For today’s Key Reads we take a peek into school finances and we celebrate the fact that LaCrosse’s new chancellor does not want us peeking at his home movies. Plus, a growing concern for our Agribusiness sector.

The preliminary estimates will be modified this fall, but the early figures show significant changes for many school districts.

Nearly 30% of Wisconsin public schools to get less in state money | The Center Square

Nearly a third of Wisconsin’s public schools are going to get less money from the state for the next school year.

The state’s Department of Public Instruction on Monday announced the general state aid estimates for July.

“Estimated general school aids for 2024-25 total $5.58 billion, representing an increase of 4.2% from 2023-24,” DPI stated. “Payments to districts will increase an estimated $234.3 million because of two factors: 1) an increase of $224.9 million per the state budget as passed by the Wisconsin State Legislature; and 2) the decrease in the required Milwaukee Public Schools funding for the Milwaukee Parental Choice Program due to statutory changes.”

Those changes are part of the shift away from using local Milwaukee money for the Parental Choice Program, and the move toward fully funding the choice program with state dollars.

Most of Wisconsin’s public schools should see more money from the state for the next school year. But many won’t.

“Of the state’s 421 school districts, 68.6% (289 districts) are currently estimated to receive more general aids than in 2023-24, while 29.5% of districts (124) are estimated to receive less; eight districts are estimated to have no change in aid,” DPI explained in a statement.

Sixty-four public schools in Wisconsin will see their state aid drop by the state-maximum 15% as part of Wisconsin’s hold harmless requirements.

Republicans across Wisconsin have been warning for months that their schools will be net-losers for the next school year.

Rep. Barb Dittrich said one school in her district, Oconomowoc Area Schools, will lose more than $500,000 because of MPS.

“There is an enormous ripple effect this scandal has on every one of the state’s students, ” Dittrich said in mid-June. “All students in the state must not be dragged down by the irresponsibility of adults who failed to file statutorily required reports and hide relevant information from voting taxpayers. If the educational bureaucracy wants to know why school choice is so popular in this state, they need only look in the mirror.”

DPI, in its statement Monday, warned local schools that Wisconsin’s state aid payments may change because of the ongoing problems at Milwaukee Public Schools.“The current estimate is based on the 2023-25 biennial budget and pupil count and budget data reported by school districts to the DPI. Due to previously reported delays in financial data reporting by Milwaukee Public Schools, the DPI anticipates greater than usual volatility in these estimates,” DPI explained. “Figures used in this estimate may change by a greater than usual amount for the certification of general school aids, which takes place by Oct. 15, 2024. The department therefore encourages caution when utilizing this estimate.”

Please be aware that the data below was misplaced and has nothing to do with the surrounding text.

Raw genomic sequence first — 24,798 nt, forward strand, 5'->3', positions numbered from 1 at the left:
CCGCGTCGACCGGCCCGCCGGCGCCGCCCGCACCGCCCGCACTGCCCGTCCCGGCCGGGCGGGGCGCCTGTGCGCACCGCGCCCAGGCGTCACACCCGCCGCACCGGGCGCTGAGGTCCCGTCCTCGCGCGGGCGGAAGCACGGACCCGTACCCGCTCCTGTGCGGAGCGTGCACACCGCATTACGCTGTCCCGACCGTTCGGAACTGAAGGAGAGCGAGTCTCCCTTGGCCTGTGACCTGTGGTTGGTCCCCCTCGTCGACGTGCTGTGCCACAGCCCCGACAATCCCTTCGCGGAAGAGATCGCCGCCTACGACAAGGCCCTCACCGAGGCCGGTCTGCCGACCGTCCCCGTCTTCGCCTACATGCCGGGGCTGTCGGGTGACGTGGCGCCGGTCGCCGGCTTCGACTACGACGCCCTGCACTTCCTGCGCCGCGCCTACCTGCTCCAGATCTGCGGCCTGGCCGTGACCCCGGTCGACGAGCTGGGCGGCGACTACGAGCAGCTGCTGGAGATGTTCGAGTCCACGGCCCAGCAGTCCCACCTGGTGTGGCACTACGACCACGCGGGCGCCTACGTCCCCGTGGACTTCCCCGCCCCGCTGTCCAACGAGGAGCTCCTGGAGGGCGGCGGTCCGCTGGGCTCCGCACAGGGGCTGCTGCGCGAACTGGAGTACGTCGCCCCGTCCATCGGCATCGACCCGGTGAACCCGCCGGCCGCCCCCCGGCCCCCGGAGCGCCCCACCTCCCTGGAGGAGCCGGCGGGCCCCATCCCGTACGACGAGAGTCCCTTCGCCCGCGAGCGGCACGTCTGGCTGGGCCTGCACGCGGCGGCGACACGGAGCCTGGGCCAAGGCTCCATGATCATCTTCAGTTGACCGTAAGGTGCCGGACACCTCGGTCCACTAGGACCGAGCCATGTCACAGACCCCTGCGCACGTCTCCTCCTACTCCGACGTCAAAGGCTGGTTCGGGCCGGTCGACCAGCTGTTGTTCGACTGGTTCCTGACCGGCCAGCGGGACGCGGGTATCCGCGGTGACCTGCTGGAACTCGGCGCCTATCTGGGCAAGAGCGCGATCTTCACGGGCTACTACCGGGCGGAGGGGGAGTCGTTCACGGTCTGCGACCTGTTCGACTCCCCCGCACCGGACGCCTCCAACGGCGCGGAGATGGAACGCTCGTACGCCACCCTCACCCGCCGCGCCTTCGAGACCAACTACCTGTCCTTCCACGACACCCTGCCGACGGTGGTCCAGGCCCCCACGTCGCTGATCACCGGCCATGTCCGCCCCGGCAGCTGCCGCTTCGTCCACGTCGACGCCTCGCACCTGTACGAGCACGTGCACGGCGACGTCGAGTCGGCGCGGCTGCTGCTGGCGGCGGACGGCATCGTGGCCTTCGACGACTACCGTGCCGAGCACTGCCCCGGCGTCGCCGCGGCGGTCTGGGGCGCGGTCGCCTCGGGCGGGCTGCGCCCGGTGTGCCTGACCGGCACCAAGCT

Milwaukee’s hit will be more severe because they’ve been overpaid, previously. The media is generously calling it an accounting error.

State aid to Milwaukee Public Schools down $81 million |TMJ4

We’re getting a look at new numbers from the state that show how much Milwaukee Public Schools will lose next year because it was overpaid in the previous year.

According to the Wisconsin Department of Public Instruction (DPI), Milwaukee Public Schools misreported its costs to the state last year by about $90 million, and that error will cost the district for the coming school year.

…According to DPI and MPS, the district will get $42.6 million less in general aid for the coming school year.

That will re-pay the state for last year’s overpayment. In addition, DPI corrected last year’s reporting error.

That lowered the district’s payments by another $40 million.

Wisconsin’s Porno Chancellor (TM pending) has officially been replaced.

James Beeby ushers in a new era at UW-La Crosse | WKBT

James Beeby officially took the helm as the 11th Chancellor of the university on Monday.

The 54-year-old comes to La Crosse from Keene State College in New Hampshire, where he served as Provost and Vice President for Academic Affairs.

As we feared, the two weeks of steady rain is negatively impacting farmers across much of the state.

USDA: Wisconsin crop progress and condition | Dairyland Sentinel

Wisconsin had 3.3 days suitable for fieldwork for the week ending June 30, 2024, according to the USDA’s National Agricultural Statistics Service. Wet fields throughout much of the state continue to hinder fieldwork.

Topsoil moisture condition rated 0 percent very short, 0 percent short, 48 percent adequate and 52 percent surplus. Subsoil moisture condition rated 0 percent very short, 0 percent short, 59 percent adequate and 41 percent surplus.

Farmers are in a constant battle with the elements. We tip our hats to their perseverance and their ingenuity.

As we make our shopping lists for the long Holiday Weekend, let us never forget that food isn’t manufactured in the back of the store. Wisconsin is home to some of the hardest working, dedicated farmers in the world. They help feed the world, and they’re a part of what makes our home state great.

We wish them more ideal conditions for the rest of the growing season and harvest.

We’ll be back with more Key Reads tomorrow.